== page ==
9781469628578 hardcover alkaline paper 1469628570 hardcover alkaline paper 9781469628585 electronic book
John Hope Franklin series in African American history and culture.
"Americans have long regarded the freedom of travel a central tenet of citizenship. Yet, in the United States, freedom of movement has historically been a right reserved for whites. In this book, Elizabeth Stordeur Pryor shows that African Americans fought obstructions to their mobility over 100 years before Rosa Parks refused to give up her seat on a Montgomery bus. These were "colored travelers," activists who relied on steamships, stagecoaches, and railroads to expand their networks and to fight slavery and racism. They refused to ride in "Jim Crow" railroad cars, fought for the right to hold a U.S. passport (and citizenship), and during their transatlantic voyages, demonstrated their radical abolitionism. By focusing on the myriad strategies of black protest, including the assertions of gendered freedom and citizenship, this book tells the story of how the basic act of traveling emerged as a front line in the battle for African American equal rights before the Civil War. Drawing on exhaustive research from U.S. and British newspapers, journals, narratives, and letters, as well as firsthand accounts of such figures as Frederick Douglass, Harriet Jacobs, and William Wells Brown, Pryor illustrates how, in the quest for citizenship, colored travelers constructed ideas about respectability and challenged racist ideologies that made black mobility a crime." -- Publisher's description.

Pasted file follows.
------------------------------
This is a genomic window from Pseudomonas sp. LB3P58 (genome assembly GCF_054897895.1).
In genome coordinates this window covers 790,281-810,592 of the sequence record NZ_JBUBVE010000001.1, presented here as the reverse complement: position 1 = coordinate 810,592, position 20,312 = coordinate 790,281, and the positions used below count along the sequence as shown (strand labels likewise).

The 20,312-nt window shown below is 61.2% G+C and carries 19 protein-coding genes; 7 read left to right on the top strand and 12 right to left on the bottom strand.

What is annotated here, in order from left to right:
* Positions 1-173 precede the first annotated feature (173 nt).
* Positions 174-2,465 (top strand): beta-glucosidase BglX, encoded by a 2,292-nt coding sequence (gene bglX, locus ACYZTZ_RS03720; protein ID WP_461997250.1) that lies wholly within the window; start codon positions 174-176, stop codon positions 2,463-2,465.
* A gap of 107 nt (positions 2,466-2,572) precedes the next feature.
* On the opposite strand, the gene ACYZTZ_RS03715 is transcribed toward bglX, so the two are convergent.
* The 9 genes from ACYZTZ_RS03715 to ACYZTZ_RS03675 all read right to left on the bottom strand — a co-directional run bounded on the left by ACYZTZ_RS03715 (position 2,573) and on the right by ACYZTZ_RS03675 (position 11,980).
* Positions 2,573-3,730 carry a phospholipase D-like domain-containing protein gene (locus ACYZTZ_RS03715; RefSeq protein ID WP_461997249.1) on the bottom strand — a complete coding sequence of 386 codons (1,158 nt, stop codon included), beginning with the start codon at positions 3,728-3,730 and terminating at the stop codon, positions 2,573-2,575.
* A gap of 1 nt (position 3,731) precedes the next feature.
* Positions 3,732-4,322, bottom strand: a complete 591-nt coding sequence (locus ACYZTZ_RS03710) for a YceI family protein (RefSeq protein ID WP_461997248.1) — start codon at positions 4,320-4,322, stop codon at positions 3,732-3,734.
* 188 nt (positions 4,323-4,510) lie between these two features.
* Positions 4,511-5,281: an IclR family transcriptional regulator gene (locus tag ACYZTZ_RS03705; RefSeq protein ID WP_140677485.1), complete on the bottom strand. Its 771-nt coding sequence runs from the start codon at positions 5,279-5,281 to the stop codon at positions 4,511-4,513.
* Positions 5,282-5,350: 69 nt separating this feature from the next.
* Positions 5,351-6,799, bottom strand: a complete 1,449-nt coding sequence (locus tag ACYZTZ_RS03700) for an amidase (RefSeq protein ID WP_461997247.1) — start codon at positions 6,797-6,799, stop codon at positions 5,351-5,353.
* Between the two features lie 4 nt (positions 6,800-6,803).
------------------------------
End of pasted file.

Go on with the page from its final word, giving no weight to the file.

Bibliography, etc. Note
Includes bibliographical references and index.
Formatted Contents Note
Nigger and home : an etymology Becoming mobile in the age of segregation Activist respectability and the birth of the "Jim Crow car" Documenting citizenship : colored travelers and the passport The Atlantic voyage and Black radicalism Abroad : sensing freedom.
KF4785 .P79 2016
Chapel Hill : The University of North Carolina Press,